Thomas F. Thurston ‘65

Alumnus creates space for personal growth and identity development of Perkiomen’s students.

Meet Tom. Tom is a lot of things: a Baby Boomer, a former telecommunications officer, father of two, grandfather of five, openly gay, and once a precocious kid who tested out of the first grade. In the summer of 1952, he was a five-year-old analyzing the switchboard at a general store in Andover, Maine, while visiting family. What was it? What did it do? When his dad, Lester, responded, there was no way he could have known that his answers would spark inspiration in his son – the kind of inspiration that would follow him his entire life. Lester explained, “When people here turn the crank on their phones, the switchboard makes a noise, and a little door drops open.  That tells the operator that someone in town wants to make a call and they have to answer to find out who they want.” Even as a young boy, Tom’s brain was curious and reflective. Something about this operation appealed to him. The adults in his life, likely amused by his questions, obliged. But a simple act of supporting a child’s sense of self would eventually evolve into an enlightened professional path that would last 27 years.  

When he graduated from high school, having skipped first grade, Tom was only 17, which meant there was time and space for a six-week summer course plus a postgraduate year at Perkiomen School. Though smart, academics never interested him. Instead, Tom was a natural at problem solving when it came to practical issues. During his year at Perkiomen, he diagnosed a problem with the number of phone circuits out of Pennsburg, which only allowed four of the seven pay phones in the dorms to be simultaneously used for long distance calls. This was a problem every night during the hour after study hall and before “light’s out” at bedtime. It didn’t take long for Tom to figure out the issue. He wrote a letter to the manager of the Bell Telephone Company in Pottstown. A few weeks later, Tom was called into the office of Dr. Stephen W. Roberts, Head of School.  The Bell manager stood there with Tom’s letter in hand, the Perkiomen seal at the top.  He thanked Tom for writing and promised to fix the issue after a few months of re-engineering, which he did. At graduation, Tom was presented with the Headmaster’s Award for Citizenship and School Loyalty.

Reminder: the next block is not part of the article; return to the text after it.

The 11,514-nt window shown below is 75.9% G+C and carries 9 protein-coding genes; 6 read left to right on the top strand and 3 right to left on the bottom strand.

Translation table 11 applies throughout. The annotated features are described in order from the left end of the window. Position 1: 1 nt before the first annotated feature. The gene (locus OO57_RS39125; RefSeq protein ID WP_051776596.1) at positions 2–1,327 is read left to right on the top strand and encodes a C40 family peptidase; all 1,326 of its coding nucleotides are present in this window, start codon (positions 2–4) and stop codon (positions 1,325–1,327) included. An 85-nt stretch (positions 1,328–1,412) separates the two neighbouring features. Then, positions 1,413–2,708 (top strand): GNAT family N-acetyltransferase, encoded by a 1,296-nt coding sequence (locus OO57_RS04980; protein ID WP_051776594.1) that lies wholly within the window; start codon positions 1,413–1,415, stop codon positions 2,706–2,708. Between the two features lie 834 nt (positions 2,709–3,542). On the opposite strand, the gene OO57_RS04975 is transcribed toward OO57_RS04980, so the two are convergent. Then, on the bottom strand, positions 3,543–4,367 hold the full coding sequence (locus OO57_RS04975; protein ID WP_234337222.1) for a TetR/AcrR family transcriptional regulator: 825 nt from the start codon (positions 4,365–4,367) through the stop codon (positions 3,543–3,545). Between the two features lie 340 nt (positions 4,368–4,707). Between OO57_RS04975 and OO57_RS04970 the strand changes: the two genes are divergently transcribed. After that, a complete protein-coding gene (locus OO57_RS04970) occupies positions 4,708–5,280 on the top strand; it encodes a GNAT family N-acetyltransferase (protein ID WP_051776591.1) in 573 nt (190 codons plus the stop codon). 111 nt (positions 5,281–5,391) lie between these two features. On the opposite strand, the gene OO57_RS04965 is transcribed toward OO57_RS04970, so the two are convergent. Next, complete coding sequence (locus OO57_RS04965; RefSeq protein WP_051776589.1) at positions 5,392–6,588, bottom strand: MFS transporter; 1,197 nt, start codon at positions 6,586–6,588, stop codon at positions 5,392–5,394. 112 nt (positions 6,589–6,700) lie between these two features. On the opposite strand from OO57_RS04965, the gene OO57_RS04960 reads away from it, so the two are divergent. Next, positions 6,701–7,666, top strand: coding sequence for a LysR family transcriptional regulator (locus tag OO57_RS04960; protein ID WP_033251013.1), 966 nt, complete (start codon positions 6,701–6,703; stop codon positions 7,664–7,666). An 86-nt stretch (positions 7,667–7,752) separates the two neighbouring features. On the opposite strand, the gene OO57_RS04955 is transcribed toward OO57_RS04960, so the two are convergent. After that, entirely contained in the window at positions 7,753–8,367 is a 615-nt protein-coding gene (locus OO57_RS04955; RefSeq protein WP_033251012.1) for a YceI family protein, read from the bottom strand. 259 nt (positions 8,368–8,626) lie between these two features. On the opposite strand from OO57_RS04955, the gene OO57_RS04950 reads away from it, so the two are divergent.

“It was something I knew would benefit everyone living on campus,” reflects Tom.

Looking back, Tom recognizes himself as an extrovert who acted, in his words, like a bit of a loner. Like many young adults, he was still figuring out the intricacies of life. Plus, many of his Perkiomen peers had already formed bonds from being classmates for years, but Tom didn’t mind! He created opportunities for himself to help others. He volunteered his time in Roberts Hall to flip burgers and dispense Cokes. He became friendly with Elaine Holley, the school nurse, who he visited in East Greenville when at school for his 50th class reunion in 2015. a year before she died. Mr. Haas, the bookstore manager, allowed Tom to sort the afternoon mail each day, which then gave him the fun task of letting his peers know who could expect to find a letter after finishing dinner.

“I was happiest when I was helping others,” Tom remembers. “I think that’s what attracted me to those small-town switchboards. Every call was a chance to connect people with each other.”